Neurology

Impaired insulin sensitivity is associated with worsening cognition in HIV-infected patients

Objective

To determine the association of insulin sensitivity and metabolic status with declining cognition in HIV-infected individuals.

Methods

We conducted targeted clinical and metabolic measures in longitudinal plasma samples obtained from HIV-infected patients enrolled in the Central Nervous System HIV Anti-Retroviral Therapy Effects Research Study (CHARTER). Findings were validated with plasma samples from the Multicenter AIDS Cohort Study (MACS). Patients were grouped according to longitudinally and serially assessed cognitive performance as having stably normal or declining cognition.

Results

Patients with declining cognition exhibited baseline hyperinsulinemia and elevated plasma c-peptide levels with normal c-peptide/insulin ratios, suggesting that insulin production was increased, but insulin clearance was normal. The association of hyperinsulinemia with worsening cognition was further supported by low high-density lipoprotein (HDL), high low-density lipoprotein/HDL ratio, and elevated cholesterol/HDL ratio compared to patients with stably normal cognition.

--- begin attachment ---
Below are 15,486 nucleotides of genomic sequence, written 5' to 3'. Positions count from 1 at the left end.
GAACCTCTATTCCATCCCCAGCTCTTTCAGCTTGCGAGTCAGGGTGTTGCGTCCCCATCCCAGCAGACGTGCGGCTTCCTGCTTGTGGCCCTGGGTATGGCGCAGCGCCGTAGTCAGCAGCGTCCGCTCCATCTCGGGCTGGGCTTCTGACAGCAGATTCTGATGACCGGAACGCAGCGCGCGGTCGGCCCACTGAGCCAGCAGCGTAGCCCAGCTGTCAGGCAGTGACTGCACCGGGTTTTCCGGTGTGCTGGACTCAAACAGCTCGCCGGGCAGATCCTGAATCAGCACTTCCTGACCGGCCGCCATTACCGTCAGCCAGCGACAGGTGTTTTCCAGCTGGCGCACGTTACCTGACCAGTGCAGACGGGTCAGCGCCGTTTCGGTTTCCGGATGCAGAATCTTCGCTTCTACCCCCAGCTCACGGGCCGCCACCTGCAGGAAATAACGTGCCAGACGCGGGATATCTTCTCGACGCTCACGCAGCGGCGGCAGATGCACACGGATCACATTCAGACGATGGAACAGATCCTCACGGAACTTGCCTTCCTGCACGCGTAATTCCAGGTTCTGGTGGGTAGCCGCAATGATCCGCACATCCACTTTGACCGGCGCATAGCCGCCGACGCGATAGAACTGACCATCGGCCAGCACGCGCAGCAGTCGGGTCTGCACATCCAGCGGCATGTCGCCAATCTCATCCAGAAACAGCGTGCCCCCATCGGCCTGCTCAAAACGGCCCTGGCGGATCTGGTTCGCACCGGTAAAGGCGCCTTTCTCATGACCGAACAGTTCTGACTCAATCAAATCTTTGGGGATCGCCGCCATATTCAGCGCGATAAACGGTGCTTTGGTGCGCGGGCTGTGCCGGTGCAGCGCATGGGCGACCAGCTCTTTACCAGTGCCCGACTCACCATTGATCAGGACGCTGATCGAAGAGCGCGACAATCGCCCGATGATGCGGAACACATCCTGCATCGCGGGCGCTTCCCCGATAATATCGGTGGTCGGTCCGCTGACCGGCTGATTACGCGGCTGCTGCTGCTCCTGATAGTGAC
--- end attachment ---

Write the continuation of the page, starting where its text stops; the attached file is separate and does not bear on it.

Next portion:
Conclusions

These findings suggest that hyperinsulinemia and impaired insulin sensitivity are associated with cognitive decline in antiretroviral therapy–treated HIV-infected patients.

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